Why did 3 Russian sailing ships serve the Nazis?

Sedov barque

Sedov barque

Legion Media
Some of the Russian sailing ships operating today are so old that they saw the times not only of Nazi Germany, but even of the Weimar Republic.

Sedov

One of the oldest Russian sailing ships, the barque Sedov, is still in service. Launched in 1921 as Magdalene Vinnen II, it was known as Kommodore Johnsen in Nazi Germany. In 1945, the ship was given to the Soviet Union as war reparation and was renamed Sedov after the famous Russian polar explorer Georgy Sedov.

One of the largest sailing ships in the world today, Sedov has served as a training vessel for naval cadets and also participated in oceanographic studies of the Atlantic Ocean.

When in 1983 the ship docked at the German port of Bremerhaven, it was visited by members of the first crews of the barque when it belonged to Germany. Also among the guests was one of the ship’s first owners.

Kruzenshtern

The barque Kruzenshtern had a similar destiny to Sedov. It was launched in the Weimar Republic in 1926 as Padua, and after WWII was taken by the Soviets as war reparation. The ship was renamed after the famous Russian admiral and explorer Ivan Kruzenshtern.

Despite its age, the training vessel Kruzenshtern is a permanent member of international regattas. It also sailed around the world twice: in 1995-1996 and 2005-2006.

Mir

With a speed of 19.4 knots (35.9 km/h), Mir (Peace) is one of the fastest sailing ships today. Having such characteristics, it never hesitates to participate in all major races. In 1992, for instance, it participated in the Grand Regatta Columbus race, devoted to the 500th anniversary of the discovery of America by Christopher Columbus. Mir was the overall winner of the race, and its crew was personally awarded by Juan Carlos I of Spain.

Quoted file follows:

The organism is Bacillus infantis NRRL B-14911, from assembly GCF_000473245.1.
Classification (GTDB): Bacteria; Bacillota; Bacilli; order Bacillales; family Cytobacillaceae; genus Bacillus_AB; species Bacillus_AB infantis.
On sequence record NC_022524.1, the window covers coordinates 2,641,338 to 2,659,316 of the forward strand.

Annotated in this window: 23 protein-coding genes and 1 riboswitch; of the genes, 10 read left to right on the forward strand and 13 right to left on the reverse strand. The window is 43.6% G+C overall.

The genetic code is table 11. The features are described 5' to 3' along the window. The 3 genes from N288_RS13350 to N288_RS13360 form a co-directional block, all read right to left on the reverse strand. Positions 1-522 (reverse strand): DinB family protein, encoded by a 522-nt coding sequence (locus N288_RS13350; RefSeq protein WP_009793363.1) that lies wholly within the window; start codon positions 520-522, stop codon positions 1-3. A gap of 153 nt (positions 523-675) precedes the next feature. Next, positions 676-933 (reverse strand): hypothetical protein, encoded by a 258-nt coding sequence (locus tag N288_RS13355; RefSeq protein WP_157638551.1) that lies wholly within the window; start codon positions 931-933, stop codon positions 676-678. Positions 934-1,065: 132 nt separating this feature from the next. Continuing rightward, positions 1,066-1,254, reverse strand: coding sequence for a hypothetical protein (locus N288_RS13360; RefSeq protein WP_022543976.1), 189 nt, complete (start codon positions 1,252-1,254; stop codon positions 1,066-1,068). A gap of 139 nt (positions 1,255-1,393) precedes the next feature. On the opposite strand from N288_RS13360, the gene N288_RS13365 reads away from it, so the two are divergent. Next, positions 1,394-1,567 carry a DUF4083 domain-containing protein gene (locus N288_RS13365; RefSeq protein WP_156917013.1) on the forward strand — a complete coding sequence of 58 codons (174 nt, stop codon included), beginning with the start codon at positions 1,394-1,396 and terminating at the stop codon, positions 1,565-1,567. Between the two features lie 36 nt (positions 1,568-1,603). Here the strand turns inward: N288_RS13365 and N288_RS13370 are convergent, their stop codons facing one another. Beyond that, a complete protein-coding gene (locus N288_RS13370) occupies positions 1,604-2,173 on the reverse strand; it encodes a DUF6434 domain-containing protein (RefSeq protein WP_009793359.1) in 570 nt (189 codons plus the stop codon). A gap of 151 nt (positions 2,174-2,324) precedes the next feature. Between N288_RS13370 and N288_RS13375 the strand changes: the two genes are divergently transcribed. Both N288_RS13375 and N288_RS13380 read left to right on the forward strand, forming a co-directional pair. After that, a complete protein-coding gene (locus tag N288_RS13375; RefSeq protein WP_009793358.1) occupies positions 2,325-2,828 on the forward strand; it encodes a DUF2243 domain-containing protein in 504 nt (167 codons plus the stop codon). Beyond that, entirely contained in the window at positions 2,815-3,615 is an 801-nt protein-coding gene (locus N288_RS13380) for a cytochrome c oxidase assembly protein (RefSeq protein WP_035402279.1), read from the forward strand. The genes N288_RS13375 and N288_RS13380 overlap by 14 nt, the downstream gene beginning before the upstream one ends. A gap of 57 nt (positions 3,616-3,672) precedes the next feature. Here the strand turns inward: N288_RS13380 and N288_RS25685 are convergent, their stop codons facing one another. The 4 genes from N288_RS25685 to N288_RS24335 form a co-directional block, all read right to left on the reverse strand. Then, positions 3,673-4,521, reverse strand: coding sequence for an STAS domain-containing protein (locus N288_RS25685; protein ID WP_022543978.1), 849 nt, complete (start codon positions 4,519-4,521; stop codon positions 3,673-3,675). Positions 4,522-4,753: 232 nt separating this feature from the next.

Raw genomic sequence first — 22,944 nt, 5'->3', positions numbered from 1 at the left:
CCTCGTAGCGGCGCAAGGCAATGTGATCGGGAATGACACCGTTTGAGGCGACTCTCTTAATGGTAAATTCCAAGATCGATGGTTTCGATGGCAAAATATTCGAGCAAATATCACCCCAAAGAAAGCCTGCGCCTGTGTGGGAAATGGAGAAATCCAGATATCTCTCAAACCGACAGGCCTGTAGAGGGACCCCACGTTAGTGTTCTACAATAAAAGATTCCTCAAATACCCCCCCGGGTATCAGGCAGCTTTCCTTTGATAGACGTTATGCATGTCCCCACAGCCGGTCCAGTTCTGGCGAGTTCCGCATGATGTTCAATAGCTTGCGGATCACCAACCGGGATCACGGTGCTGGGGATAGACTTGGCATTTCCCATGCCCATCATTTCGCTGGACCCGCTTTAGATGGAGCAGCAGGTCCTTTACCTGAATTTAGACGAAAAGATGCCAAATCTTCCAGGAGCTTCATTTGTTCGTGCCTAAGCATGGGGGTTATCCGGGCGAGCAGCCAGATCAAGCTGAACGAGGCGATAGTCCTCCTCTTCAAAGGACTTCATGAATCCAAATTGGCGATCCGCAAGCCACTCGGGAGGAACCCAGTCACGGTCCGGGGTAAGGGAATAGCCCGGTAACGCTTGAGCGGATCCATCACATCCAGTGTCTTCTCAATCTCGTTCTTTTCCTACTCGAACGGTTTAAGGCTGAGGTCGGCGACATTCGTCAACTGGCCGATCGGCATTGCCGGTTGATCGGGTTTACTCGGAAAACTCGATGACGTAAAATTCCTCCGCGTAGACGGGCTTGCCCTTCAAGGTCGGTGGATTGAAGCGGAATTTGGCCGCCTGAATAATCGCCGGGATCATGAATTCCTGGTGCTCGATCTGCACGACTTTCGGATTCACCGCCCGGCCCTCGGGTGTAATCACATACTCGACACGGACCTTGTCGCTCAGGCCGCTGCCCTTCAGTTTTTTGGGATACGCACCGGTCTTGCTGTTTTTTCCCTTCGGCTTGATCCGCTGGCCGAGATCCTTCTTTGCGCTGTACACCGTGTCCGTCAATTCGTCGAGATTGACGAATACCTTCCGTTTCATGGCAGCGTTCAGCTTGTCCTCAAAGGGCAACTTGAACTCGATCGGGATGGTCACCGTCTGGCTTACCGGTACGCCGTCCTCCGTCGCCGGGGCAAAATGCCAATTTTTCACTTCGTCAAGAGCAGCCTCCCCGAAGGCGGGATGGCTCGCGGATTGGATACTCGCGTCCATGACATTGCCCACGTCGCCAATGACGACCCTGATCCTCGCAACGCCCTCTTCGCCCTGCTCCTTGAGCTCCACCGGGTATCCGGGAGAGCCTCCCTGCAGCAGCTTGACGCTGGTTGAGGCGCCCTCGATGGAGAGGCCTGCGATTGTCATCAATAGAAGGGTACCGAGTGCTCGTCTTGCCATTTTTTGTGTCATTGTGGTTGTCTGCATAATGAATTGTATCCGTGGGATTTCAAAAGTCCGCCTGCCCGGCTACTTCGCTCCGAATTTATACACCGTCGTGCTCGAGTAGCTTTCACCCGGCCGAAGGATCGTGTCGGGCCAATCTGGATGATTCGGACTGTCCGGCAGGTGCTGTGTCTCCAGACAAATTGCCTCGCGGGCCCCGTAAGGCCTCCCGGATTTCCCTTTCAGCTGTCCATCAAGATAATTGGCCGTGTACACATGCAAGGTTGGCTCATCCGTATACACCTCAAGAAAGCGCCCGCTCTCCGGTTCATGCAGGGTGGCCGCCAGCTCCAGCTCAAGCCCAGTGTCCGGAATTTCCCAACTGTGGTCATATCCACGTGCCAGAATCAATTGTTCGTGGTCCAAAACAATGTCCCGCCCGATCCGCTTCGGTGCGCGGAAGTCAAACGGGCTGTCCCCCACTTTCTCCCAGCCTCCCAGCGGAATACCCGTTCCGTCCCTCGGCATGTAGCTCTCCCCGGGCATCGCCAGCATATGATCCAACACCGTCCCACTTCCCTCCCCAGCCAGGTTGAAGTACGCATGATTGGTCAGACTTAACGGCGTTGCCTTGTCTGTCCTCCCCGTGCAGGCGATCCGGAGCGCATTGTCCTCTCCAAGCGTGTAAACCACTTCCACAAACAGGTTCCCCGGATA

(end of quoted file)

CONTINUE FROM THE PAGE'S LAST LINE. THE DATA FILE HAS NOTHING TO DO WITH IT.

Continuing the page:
Nadezhda (shooner)

There are two sailing ships with the name Nadezhda (Hope) that travel across the seas under the Russian flag today. One of them is a training shooner built in 1912.

Before becoming Soviet property, the ship went through many changes of name and home port — from the Netherlands to Germany. For some period it belonged to the famous WWI hero Felix von Luckner, known as the “Sea Devil.” He was a German naval officer who successfully hunted down enemy merchant convoys on one of the world’s last fighting sailing ships Seeadler.  

Nadezhda (frigate)

The frigate Nadezhda, unlike the same-name shooner, is not so old. Built in 1991 in Poland, it is actively used as a training vessel. Besides, Nadezhda participates in scientific expeditions and different international regattas.   

Both Nadezhdas got their name in honor of the legendary sloop that made Russia’s first circumnavigation of the world in the early 19th century.

Pallada

This Russian training and scientific vessel was named after the frigate Pallada, which in 1852-1855 made a historical journey from Kronstadt across the Atlantic, Indian and Pacific Oceans to bring Russian diplomats to Japan.

Like Mir (see above), Pallada is considered one of the fastest sailing ships in the world. It can accelerate to speeds of up to 18.8 knots (34.8 km/hour).

Shtandart

Built in 1999, Shtandart is a replica of the first ship of the Russian Baltic Sea Fleet, which was launched in 1703 to protect the newborn St. Petersburg. It is run by its crew, which consists of trained volunteers of the “Shtandart Project.” The project also welcomes guests to participate in voyages on board the Shtandart.

Can you guess the age of the oldest ship in the Russian Navy?

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